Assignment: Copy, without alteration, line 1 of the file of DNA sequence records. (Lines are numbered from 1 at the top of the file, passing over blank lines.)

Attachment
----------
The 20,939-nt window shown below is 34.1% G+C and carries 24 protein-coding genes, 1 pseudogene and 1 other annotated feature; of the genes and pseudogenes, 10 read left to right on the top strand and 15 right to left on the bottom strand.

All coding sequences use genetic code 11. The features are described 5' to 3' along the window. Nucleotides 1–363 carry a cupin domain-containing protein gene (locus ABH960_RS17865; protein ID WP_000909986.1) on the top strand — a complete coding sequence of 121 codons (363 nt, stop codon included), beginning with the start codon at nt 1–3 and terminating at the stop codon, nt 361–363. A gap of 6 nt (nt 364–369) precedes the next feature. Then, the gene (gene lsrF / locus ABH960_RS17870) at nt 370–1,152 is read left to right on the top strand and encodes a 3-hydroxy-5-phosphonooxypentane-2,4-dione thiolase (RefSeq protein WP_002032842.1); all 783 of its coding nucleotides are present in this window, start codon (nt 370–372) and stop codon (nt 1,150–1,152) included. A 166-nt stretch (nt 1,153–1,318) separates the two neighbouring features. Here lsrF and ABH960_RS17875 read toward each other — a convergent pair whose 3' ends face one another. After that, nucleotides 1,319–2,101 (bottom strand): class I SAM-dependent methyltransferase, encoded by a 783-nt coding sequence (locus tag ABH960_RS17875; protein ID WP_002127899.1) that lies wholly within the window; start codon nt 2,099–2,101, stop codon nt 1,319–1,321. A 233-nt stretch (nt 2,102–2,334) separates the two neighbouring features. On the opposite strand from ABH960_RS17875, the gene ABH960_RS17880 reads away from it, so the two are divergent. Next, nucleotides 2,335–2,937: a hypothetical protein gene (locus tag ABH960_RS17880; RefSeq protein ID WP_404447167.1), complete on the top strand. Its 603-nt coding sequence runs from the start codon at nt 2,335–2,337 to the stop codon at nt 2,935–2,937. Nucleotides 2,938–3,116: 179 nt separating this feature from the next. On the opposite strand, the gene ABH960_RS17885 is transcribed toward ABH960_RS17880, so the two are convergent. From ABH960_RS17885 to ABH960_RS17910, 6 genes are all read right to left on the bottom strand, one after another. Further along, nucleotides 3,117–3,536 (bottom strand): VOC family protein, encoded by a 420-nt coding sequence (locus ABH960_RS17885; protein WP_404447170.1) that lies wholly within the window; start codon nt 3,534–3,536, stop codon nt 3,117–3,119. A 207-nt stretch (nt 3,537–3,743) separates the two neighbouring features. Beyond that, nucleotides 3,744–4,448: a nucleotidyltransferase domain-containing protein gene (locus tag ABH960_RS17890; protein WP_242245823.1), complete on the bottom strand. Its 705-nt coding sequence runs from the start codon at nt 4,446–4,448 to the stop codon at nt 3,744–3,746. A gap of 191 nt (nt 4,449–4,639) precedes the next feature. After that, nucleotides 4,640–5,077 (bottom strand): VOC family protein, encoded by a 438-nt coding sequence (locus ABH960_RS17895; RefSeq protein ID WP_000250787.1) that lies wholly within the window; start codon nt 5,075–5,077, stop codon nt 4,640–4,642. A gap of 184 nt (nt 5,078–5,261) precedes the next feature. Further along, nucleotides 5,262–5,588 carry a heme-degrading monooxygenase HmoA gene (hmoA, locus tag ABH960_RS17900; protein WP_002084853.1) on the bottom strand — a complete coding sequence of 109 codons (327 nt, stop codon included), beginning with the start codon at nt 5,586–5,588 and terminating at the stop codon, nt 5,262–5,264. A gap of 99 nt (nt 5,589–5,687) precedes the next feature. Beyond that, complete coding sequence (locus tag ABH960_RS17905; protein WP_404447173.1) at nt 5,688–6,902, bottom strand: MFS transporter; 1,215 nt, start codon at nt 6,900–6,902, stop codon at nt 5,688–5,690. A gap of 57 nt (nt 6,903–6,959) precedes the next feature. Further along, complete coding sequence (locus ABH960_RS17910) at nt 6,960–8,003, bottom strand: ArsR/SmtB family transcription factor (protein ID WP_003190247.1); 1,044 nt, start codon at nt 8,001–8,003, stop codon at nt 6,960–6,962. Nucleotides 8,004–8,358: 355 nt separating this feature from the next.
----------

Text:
The 20,939-nt window shown below is 34.1% G+C and carries 24 protein-coding genes, 1 pseudogene and 1 other annotated feature; of the genes and pseudogenes, 10 read left to right on the top strand and 15 right to left on the bottom strand.